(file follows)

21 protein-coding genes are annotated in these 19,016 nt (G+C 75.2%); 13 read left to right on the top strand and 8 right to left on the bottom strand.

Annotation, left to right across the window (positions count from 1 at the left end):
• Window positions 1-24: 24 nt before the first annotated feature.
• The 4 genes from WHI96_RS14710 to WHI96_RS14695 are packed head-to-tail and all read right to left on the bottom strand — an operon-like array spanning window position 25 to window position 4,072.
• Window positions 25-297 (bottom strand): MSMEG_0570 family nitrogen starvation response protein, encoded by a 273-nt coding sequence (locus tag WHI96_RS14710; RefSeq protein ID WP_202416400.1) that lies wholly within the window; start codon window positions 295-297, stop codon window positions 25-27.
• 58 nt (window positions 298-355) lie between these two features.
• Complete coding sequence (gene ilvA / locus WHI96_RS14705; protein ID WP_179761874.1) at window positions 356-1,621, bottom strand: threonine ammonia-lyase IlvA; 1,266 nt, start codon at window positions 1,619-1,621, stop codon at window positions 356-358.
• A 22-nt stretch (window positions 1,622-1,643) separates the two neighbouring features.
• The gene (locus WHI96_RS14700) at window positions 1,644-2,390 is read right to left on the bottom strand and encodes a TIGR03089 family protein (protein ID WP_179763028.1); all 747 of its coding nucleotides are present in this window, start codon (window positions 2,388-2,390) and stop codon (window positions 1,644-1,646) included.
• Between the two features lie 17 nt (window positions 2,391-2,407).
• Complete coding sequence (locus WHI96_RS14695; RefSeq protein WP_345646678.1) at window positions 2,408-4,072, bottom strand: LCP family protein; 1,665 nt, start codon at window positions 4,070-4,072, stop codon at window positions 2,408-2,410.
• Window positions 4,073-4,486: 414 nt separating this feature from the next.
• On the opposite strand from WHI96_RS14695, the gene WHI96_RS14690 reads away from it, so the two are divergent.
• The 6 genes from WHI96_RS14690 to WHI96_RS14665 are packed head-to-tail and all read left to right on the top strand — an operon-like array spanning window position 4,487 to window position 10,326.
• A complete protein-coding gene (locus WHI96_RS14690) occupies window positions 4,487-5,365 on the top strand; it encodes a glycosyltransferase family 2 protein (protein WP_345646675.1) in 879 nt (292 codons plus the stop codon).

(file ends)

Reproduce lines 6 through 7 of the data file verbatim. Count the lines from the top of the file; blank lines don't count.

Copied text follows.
• 58 nt (window positions 298-355) lie between these two features.
• Complete coding sequence (gene ilvA / locus WHI96_RS14705; protein ID WP_179761874.1) at window positions 356-1,621, bottom strand: threonine ammonia-lyase IlvA; 1,266 nt, start codon at window positions 1,619-1,621, stop codon at window positions 356-358.